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Systemic Racism


Mass Incarceration

After slavery was abolished in 1865, Southern states, where more than 90 percent of Black Americans lived, embraced criminal justice as a means of racial control. Discriminatory “Black Codes” led to the imprisonment of unprecedented numbers of Black men, women, and children, who were returned to slavery-like conditions through forced labor and convict leasing systems that lasted well into the 20th century.

Criminal laws also were used against Civil Rights protestors, who were denounced as “law breakers” and faced arrest, incarceration, and police brutality. These courageous campaigns earned many victories, but policies to combat racial inequality, including the Civil Rights Act of 1964, have not targeted criminal justice, where outcomes are still impacted by the same racial bias and inequality that pervade American society. Mass incarceration today stands as a legacy of past abuses and continues to limit opportunities in our nation’s most vulnerable communities.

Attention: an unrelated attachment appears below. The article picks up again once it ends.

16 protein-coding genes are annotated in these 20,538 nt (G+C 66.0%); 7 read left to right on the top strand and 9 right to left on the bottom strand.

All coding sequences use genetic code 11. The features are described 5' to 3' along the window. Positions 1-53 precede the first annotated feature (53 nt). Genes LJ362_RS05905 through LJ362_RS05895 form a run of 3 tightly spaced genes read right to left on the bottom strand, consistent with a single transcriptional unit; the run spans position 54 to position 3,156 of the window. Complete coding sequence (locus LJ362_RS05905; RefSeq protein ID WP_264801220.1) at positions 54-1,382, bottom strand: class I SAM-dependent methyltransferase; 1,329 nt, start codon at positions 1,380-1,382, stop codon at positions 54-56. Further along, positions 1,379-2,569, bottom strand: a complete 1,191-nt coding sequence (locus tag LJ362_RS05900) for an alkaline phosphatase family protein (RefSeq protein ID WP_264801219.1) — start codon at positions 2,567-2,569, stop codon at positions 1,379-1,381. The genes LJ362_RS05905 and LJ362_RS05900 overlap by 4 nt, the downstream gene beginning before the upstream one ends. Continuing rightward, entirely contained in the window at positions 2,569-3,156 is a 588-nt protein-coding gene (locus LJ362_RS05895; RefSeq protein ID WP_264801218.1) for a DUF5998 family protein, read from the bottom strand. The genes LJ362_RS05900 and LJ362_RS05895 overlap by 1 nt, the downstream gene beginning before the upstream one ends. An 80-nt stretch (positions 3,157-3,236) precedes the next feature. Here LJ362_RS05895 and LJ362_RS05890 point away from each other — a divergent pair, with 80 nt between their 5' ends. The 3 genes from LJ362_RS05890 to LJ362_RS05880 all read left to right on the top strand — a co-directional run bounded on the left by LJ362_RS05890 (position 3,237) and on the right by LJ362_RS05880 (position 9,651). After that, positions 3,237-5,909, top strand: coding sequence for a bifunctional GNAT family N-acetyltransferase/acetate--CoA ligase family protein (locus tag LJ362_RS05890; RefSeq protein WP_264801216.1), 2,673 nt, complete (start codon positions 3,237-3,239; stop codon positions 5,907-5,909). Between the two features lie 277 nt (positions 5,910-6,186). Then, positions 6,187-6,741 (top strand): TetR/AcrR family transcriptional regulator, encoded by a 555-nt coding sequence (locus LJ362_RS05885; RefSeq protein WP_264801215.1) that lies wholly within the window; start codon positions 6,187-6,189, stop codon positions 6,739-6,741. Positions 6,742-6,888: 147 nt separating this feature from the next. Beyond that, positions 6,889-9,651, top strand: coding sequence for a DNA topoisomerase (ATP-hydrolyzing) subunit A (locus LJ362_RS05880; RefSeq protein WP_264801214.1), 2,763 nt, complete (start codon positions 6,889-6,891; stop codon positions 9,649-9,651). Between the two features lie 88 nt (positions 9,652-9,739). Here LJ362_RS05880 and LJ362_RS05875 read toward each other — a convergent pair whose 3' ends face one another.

The United States has the world’s highest incarceration rate; 2.3 million Americans are in prison today. Fueled by the “war on drugs” and “tough on crime” mandatory sentencing policies, mass incarceration has a clear racial impact: 70 percent of American prisoners are non-white. The average American has a 1 in 20 chance of being imprisoned at some point in his life, but that rate is much higher for Latino men (1 in 6) and African American men (more than 1 in 3) than for white men (1 in 23). Strikingly, 1 in 9 Black men under age 25 lives under some form of restrained liberty: in prison, in jail, on probation, or on parole.


The ASU Library acknowledges the twenty-three Native Nations that have inhabited this land for centuries. Arizona State University's four campuses are located in the Salt River Valley on ancestral territories of Indigenous peoples, including the Akimel O’odham (Pima) and Pee Posh (Maricopa) Indian Communities, whose care and keeping of these lands allows us to be here today. ASU Library acknowledges the sovereignty of these nations and seeks to foster an environment of success and possibility for Native American students and patrons. We are advocates for the incorporation of Indigenous knowledge systems and research methodologies within contemporary library practice. ASU Library welcomes members of the Akimel O’odham and Pee Posh, and all Native nations to the Library.